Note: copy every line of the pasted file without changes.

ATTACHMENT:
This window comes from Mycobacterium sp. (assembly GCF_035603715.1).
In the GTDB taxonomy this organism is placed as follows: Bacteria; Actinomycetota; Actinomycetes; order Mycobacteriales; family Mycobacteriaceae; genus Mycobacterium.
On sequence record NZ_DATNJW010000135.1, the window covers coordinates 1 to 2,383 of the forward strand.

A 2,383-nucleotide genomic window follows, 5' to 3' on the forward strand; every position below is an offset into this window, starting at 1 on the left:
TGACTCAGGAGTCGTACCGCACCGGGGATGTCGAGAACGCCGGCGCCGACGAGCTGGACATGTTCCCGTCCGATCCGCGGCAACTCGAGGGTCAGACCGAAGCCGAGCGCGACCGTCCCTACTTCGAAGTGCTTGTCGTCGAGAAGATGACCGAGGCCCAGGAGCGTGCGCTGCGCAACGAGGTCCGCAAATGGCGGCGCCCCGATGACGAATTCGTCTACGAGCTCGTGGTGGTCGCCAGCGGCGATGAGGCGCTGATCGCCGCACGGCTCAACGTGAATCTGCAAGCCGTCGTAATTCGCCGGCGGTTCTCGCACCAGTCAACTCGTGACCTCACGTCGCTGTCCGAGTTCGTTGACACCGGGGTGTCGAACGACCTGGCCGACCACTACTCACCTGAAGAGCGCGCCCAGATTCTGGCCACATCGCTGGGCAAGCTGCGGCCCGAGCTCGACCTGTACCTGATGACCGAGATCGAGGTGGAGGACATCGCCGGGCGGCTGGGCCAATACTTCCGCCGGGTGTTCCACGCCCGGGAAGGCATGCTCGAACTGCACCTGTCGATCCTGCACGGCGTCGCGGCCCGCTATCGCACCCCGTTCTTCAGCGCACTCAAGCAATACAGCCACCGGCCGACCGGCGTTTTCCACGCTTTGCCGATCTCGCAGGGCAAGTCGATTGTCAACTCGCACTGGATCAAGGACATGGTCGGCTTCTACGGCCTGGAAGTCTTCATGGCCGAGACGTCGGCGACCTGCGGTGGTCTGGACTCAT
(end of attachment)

This window comes from Mycobacterium sp. (assembly GCF_035603715.1).
In the GTDB taxonomy this organism is placed as follows: Bacteria; Actinomycetota; Actinomycetes; order Mycobacteriales; family Mycobacteriaceae; genus Mycobacterium.
On sequence record NZ_DATNJW010000135.1, the window covers coordinates 1 to 2,383 of the forward strand.

A 2,383-nucleotide genomic window follows, 5' to 3' on the forward strand; every position below is an offset into this window, starting at 1 on the left:
TGACTCAGGAGTCGTACCGCACCGGGGATGTCGAGAACGCCGGCGCCGACGAGCTGGACATGTTCCCGTCCGATCCGCGGCAACTCGAGGGTCAGACCGAAGCCGAGCGCGACCGTCCCTACTTCGAAGTGCTTGTCGTCGAGAAGATGACCGAGGCCCAGGAGCGTGCGCTGCGCAACGAGGTCCGCAAATGGCGGCGCCCCGATGACGAATTCGTCTACGAGCTCGTGGTGGTCGCCAGCGGCGATGAGGCGCTGATCGCCGCACGGCTCAACGTGAATCTGCAAGCCGTCGTAATTCGCCGGCGGTTCTCGCACCAGTCAACTCGTGACCTCACGTCGCTGTCCGAGTTCGTTGACACCGGGGTGTCGAACGACCTGGCCGACCACTACTCACCTGAAGAGCGCGCCCAGATTCTGGCCACATCGCTGGGCAAGCTGCGGCCCGAGCTCGACCTGTACCTGATGACCGAGATCGAGGTGGAGGACATCGCCGGGCGGCTGGGCCAATACTTCCGCCGGGTGTTCCACGCCCGGGAAGGCATGCTCGAACTGCACCTGTCGATCCTGCACGGCGTCGCGGCCCGCTATCGCACCCCGTTCTTCAGCGCACTCAAGCAATACAGCCACCGGCCGACCGGCGTTTTCCACGCTTTGCCGATCTCGCAGGGCAAGTCGATTGTCAACTCGCACTGGATCAAGGACATGGTCGGCTTCTACGGCCTGGAAGTCTTCATGGCCGAGACGTCGGCGACCTGCGGTGGTCTGGACTCAT